Anyone who has been watching Portugal at this year’s World Cup might be surprised to learn that three of their starring players — William Carvalho, Gelson Martins and Bruno Fernandes — are all unattached and available on a free transfer.
After all, Portugal have progressed to the last 16 after finishing second in Group B, who they gave a scare in a thrilling 3-3 draw. A casual observer could be forgiven for presuming that their players were all tied down to eye-watering contracts at top European clubs.
Indeed, that was the case until earlier this month when Carvalho, Fernandes, Martins and goalkeeper Rui Patricio took the extraordinary step of cancelling their contracts with domestic giants Sporting Lisbon. Patricio has since agreed to join recently-promoted Wolves in the Premier League.
The quartet were among nine Sporting players to terminate their contracts as a direct result of a flashpoint in May, which saw 50 hardcore fans attack members of the squad at the club’s training ground.
Star striker Bas Dost, another of those to leave the club, suffered a cut to the head during the assault from the masked ultras, which followed a number of inflammatory comments and threats about the club’s players from controversial president Bruno de Carvalho.
A month earlier, the players had felt compelled to issue a statement asking De Carvalho for more support after he had singled out players — including Martins — for criticism in a Facebook rant. De Carvalho’s response was to proclaim he would suspend 19 players — a threat never carried out — and label his players “spoiled children”.
These safety concerns are the “just cause” — a breach in the duty of care Sporting owed its players as their employer — cited by those who terminated their contracts.
For a contract cancellation to be effective, a player has to demonstrate to either their national football association or international governing body Fifa that they had just cause. If they do so, a national association or — in the case of an international transfer — Fifa will approve a player’s registration with a new club.
Yet despite there being plenty of examples of players threatening resignation having been frozen out of the side or believing they’ve received unjust treatment from their coach, “just cause” has predominantly been cited in issues of non-payment which is what makes the Sporting case so unusual – and so potentially significant for the future of player movements.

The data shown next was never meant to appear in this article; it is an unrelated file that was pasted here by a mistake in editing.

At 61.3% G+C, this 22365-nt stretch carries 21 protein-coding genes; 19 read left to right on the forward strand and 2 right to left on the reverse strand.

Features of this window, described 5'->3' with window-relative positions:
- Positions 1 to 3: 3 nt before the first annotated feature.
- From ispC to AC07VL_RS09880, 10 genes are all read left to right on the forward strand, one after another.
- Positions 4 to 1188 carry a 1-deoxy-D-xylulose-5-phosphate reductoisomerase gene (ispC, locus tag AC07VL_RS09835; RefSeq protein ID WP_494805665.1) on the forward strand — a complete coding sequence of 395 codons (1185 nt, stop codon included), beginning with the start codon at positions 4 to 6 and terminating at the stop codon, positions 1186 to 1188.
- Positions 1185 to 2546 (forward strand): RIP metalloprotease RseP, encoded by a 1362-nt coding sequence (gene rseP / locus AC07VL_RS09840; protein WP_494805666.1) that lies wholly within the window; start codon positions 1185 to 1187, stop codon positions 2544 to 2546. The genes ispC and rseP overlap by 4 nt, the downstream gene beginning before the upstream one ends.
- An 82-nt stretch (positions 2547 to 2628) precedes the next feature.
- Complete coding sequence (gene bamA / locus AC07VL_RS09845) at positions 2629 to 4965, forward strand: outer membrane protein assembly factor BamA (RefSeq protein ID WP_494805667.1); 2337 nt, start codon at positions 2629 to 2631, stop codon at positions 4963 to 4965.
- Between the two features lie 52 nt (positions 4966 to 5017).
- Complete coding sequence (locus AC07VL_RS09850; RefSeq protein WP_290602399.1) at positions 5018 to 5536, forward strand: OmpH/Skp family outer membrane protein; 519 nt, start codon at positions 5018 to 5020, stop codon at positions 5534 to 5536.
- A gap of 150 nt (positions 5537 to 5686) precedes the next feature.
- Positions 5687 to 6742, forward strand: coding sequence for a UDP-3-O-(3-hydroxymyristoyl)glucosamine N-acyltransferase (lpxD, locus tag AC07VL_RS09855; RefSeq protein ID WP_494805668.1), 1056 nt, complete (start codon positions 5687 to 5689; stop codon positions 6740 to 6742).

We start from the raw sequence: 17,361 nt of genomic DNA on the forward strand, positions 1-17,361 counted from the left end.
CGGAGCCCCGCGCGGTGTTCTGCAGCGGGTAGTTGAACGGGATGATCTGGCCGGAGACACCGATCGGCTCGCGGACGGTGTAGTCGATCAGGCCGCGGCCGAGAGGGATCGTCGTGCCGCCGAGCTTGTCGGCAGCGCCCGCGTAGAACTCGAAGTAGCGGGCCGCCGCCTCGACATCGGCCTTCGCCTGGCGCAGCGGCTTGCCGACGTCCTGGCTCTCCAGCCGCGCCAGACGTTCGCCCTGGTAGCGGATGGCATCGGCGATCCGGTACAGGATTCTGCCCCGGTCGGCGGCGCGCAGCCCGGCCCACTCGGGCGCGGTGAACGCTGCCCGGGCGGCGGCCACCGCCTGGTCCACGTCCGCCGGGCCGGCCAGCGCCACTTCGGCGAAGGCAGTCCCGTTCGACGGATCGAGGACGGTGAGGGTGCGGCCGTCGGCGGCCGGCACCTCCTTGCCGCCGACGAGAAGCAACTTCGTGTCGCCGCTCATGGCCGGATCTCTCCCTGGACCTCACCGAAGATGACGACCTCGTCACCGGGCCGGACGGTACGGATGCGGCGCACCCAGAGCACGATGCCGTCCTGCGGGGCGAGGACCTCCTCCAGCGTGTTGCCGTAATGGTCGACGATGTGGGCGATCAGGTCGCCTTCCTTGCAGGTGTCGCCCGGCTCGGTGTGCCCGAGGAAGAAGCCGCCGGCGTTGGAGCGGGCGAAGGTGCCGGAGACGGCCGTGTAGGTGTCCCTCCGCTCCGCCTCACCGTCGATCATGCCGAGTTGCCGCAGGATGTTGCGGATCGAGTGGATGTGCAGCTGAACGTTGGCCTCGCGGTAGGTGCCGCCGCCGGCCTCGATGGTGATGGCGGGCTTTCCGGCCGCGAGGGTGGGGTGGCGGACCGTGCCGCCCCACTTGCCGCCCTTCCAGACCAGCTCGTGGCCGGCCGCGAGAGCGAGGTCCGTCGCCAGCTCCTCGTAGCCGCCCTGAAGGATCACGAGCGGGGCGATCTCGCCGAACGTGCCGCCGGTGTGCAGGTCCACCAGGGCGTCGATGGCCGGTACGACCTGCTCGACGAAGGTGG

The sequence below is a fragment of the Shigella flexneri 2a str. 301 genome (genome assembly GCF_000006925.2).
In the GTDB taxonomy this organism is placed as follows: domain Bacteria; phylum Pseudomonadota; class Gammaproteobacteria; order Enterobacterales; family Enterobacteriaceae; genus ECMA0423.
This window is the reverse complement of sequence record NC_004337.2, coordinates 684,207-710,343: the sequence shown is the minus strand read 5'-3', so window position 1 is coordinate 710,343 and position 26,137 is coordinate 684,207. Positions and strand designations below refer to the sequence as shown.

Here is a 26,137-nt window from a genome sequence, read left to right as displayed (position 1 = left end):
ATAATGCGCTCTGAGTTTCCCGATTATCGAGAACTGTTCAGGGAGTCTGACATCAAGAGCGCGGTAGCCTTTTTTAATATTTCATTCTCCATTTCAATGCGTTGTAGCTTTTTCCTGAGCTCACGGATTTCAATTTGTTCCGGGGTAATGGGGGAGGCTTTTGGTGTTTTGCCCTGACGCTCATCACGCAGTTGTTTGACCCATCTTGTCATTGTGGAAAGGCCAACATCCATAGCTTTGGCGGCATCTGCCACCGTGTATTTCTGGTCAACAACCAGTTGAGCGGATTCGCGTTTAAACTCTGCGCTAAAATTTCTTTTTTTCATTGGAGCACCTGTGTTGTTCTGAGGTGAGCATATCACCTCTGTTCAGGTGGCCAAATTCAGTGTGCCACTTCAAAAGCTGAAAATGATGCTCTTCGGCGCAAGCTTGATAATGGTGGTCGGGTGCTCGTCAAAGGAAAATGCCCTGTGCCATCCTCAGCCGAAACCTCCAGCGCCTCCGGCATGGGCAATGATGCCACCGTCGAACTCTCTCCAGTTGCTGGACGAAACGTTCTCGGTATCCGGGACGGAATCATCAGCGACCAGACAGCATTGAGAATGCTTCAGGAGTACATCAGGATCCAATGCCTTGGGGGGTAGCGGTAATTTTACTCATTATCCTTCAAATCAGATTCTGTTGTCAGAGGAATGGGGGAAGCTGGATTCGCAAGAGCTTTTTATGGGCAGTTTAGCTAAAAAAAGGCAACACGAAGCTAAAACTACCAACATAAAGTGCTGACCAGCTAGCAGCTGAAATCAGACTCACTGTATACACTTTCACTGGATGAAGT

“The concept of just cause in the Fifa regulations is extraordinarily broad,” Andrew Osborne, partner at Lewis Silkin and a registered FA intermediary, told City A.M.
“Fifa don’t define it. In this example the argument would be that the club had a duty to protect them, it failed to protect them from fans and on that basis they’re entitled to walk out because they’re not safe. But it’s an unusual argument as most of the case law is around financial issues.”
De Carvalho – dubbed “the Donald Trump of football” – this week agreed to step down from Sporting after being voted out, though it remains to be seen if that has any impact on the players’ intent to leave.
Premier League clubs eyeing a potential bargain to be made from the legal grey area, however, should move ahead with caution and only do so with Fifa’s approval – or risk facing punishment.
“Fifa are very clear in their regulations that if a player breaks their contract and no justifiable reason for doing so is found then there are some potentially quite substantial sanctions it could issue,” says Osborne.
“A player could be banned from playing for a certain number of months, while the club could be seen as having induced a player to have broken his contract. That could make them liable to punishment.”
Those punishments could vary from a fine to a complete blockage on the club fielding their new player in any Fifa-sanctioned competition.
“I think this is something that Fifa and national football associations will get aerated about,” Martin Palmer, a barrister with Littleton Chambers who specialises in employment and sports law, told City A.M.
“What they won’t like is the potential lessening of their power to control the movement of players by relation to their registration.”
Indeed, should reported Everton target Carvalho, Martins, who is said to interest Arsenal, and Fernandes find Premier League suitors after a successful tournament it could carry significant implications for the future of the transfer market.
With a precedent set, future groups of players in less extreme but unsatisfactory circumstances could potentially follow their example and look to exit their contracts early.
“The outcome of the Bosman ruling changed football but until that decision was made no one really knew what it meant and I think this is the same sort of case,” says Osborne.
“If they all get a months-long ban then not many more players will be going down this path. But if they all get released and find great new clubs then you may find players do think more about it and tactically use a collective unhappiness to justify it. It really hinges on what happens.”